The effect of zinc levels on lipids has been studied in cross-sectional studies (3
). Between 1987 and 1990, fasting serum zinc and serum lipid levels were examined in individuals aged 22–80 y (28
). In that study, serum zinc levels, particularly those above the highest quintile, were found to be associated with higher levels of total serum cholesterol, LDL cholesterol and triglycerides. No association was found between zinc and HDL cholesterol. Baseline serum zinc in AREDS was positively associated with total cholesterol, calculated LDL cholesterol and triglycerides, and negatively with HDL cholesterol levels. Zinc supplements in AREDS did result in increases in zinc levels but no associations were found with lipids or hematocrit over 5 y of follow-up. The effect of increased zinc levels over longer periods may still be a concern.
A study in atherosclerotic men reported a decreased Zn/Cu ratio and a high correlation between copper levels and both total and LDL cholesterol (3
). In another study, decreased dietary zinc and decreased plasma zinc levels were reported to be associated with coronary artery disease and diabetes, as well as with the coronary artery disease risk factors of hypertension and hypertriglyceridemia (9
). The results of these two studies contradict the notion that higher zinc levels predispose to coronary heart disease by elevating LDL cholesterol and triglycerides. In AREDS, we found lipid metabolism, as indicated by serum measurements of total cholesterol, calculated LDL cholesterol, triglycerides and HDL cholesterol, to be unchanged by moderately high, long-term supplementation with zinc plus copper. Differences in lipid levels may have been masked by the initiation of cholesterol-modifying medications, but no difference between the zinc and no zinc treatment groups was found in the frequency of new onset use of cholesterol-modifying medications at 5 y. Furthermore, no changes in lipid levels were observed among those who had never used lipid-lowering medications. Our findings suggest that the positive associations between baseline serum zinc levels and lipids found in AREDS and in cross-sectional studies may not necessarily reflect a causal relationship between zinc and these measures, but may rather result from zinc being a surrogate for unknown factors that influence serum cholesterol.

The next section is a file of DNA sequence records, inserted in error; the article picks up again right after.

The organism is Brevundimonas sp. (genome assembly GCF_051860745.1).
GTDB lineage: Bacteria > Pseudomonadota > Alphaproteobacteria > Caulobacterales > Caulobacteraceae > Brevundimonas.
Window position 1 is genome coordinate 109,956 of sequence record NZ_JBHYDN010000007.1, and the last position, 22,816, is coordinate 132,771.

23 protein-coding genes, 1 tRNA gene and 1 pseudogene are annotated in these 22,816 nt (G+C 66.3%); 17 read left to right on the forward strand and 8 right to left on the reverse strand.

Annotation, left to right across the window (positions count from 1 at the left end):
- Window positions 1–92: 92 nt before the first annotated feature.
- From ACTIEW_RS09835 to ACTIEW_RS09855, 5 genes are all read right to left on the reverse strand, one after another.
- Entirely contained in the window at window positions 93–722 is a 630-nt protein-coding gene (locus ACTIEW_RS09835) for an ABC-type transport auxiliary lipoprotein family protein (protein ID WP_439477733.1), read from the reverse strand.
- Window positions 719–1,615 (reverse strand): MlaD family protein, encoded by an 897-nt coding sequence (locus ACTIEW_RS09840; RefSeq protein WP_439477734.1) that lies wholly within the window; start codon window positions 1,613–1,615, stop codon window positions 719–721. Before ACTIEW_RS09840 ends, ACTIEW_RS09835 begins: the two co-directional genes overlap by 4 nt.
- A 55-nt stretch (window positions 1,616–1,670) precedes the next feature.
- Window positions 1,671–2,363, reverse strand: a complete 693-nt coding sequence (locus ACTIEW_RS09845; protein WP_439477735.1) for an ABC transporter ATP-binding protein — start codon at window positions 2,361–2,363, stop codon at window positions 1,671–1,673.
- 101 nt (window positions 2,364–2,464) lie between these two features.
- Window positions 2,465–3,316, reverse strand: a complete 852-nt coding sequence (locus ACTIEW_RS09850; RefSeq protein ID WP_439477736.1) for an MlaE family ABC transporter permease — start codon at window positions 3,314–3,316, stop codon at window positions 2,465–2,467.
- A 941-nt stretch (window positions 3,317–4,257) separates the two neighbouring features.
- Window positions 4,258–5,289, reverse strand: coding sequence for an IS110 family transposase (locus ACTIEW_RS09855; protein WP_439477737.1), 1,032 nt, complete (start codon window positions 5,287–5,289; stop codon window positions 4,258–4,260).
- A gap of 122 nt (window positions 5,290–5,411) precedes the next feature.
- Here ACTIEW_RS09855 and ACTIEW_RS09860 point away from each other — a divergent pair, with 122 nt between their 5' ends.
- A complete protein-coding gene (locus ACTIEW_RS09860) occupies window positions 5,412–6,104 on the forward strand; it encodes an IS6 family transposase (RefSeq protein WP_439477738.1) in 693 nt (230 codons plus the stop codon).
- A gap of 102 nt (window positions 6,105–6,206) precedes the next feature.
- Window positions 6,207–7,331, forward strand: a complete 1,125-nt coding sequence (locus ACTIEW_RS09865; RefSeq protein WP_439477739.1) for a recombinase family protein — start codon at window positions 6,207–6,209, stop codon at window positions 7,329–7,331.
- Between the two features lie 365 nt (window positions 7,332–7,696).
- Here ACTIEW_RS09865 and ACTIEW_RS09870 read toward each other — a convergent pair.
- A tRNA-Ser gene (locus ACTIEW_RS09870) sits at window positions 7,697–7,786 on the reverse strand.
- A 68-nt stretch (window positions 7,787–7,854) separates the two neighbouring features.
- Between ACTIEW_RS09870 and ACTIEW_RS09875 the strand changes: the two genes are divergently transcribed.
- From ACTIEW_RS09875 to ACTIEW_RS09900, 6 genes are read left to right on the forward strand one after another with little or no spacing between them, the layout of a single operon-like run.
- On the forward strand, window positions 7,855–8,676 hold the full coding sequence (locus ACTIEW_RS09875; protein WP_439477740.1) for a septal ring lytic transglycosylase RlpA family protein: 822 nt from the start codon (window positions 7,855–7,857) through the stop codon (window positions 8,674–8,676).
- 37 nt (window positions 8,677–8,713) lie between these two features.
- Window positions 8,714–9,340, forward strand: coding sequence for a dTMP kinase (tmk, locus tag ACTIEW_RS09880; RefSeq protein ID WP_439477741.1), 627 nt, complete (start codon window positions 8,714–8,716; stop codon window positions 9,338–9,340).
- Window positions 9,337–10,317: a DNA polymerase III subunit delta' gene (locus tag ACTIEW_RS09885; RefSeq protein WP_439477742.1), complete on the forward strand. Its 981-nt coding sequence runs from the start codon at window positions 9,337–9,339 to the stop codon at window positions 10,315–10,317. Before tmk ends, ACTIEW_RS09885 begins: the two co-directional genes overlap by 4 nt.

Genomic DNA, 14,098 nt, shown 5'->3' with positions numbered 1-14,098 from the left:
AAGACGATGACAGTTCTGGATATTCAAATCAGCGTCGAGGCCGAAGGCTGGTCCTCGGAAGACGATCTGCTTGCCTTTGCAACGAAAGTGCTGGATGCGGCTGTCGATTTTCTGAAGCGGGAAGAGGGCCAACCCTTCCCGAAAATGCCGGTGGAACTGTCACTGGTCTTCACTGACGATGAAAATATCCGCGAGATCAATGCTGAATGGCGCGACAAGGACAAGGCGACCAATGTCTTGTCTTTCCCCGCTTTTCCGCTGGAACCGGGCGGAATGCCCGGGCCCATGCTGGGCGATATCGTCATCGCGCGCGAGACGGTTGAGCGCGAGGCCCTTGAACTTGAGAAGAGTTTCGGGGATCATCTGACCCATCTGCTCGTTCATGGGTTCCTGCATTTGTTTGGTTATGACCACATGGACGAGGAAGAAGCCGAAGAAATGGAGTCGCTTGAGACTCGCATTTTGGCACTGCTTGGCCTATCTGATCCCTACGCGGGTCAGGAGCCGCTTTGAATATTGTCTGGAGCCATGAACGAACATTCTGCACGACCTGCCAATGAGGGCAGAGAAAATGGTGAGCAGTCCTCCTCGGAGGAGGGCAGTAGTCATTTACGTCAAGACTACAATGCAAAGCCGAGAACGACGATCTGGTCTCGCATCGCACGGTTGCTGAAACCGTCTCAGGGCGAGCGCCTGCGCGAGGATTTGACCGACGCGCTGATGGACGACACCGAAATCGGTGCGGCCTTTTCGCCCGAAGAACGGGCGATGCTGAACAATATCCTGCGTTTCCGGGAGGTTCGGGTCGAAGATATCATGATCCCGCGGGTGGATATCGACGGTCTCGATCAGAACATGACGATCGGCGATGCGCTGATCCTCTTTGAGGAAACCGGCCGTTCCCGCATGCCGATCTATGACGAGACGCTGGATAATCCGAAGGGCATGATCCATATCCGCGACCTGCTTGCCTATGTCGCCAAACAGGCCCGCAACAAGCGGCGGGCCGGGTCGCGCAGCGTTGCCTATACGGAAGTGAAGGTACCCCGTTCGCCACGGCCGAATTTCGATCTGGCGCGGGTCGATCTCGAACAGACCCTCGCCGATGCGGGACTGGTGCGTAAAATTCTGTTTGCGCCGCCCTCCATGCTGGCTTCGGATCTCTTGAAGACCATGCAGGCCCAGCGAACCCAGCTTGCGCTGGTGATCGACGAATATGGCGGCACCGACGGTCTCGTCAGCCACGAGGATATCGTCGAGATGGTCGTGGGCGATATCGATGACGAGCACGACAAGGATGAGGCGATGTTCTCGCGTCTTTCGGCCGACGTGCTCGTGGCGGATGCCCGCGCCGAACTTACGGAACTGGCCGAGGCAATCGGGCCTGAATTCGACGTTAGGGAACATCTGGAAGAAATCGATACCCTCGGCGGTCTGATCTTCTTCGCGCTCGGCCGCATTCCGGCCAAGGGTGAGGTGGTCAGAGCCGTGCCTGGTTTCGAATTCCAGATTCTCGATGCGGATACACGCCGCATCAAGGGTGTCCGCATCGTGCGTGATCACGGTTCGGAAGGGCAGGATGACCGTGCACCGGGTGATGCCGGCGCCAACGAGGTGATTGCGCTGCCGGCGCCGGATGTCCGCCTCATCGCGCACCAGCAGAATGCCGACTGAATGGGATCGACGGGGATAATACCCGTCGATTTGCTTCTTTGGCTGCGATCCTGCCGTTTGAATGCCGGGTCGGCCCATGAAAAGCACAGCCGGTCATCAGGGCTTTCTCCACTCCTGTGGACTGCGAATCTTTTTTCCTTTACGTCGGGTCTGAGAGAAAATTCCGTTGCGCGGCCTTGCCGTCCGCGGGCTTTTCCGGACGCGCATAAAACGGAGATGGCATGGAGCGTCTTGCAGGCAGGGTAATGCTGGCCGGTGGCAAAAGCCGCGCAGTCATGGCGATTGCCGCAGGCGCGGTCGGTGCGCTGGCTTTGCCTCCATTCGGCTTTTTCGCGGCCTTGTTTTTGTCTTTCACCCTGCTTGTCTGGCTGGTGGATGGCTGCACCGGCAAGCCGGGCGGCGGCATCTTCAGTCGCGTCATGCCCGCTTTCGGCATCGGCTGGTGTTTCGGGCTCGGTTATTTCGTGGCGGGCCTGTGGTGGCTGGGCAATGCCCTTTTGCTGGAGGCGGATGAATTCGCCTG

In conclusion, 5 y of daily, oral supplementation with 80 mg of zinc as zinc oxide and 2 mg of copper as cupric oxide in AREDS participants did not influence the laboratory parameters of greatest health concern, namely, hematopoiesis as measured by hematocrit, and lipid metabolism as determined from total cholesterol, HDL cholesterol, calculated LDL cholesterol and triglyceride levels. Because zinc plays a role in many major metabolic pathways and is a constituent of many enzymes, there could be adverse or beneficial effects of oral zinc supplementation on physiologic endpoints that we did not investigate.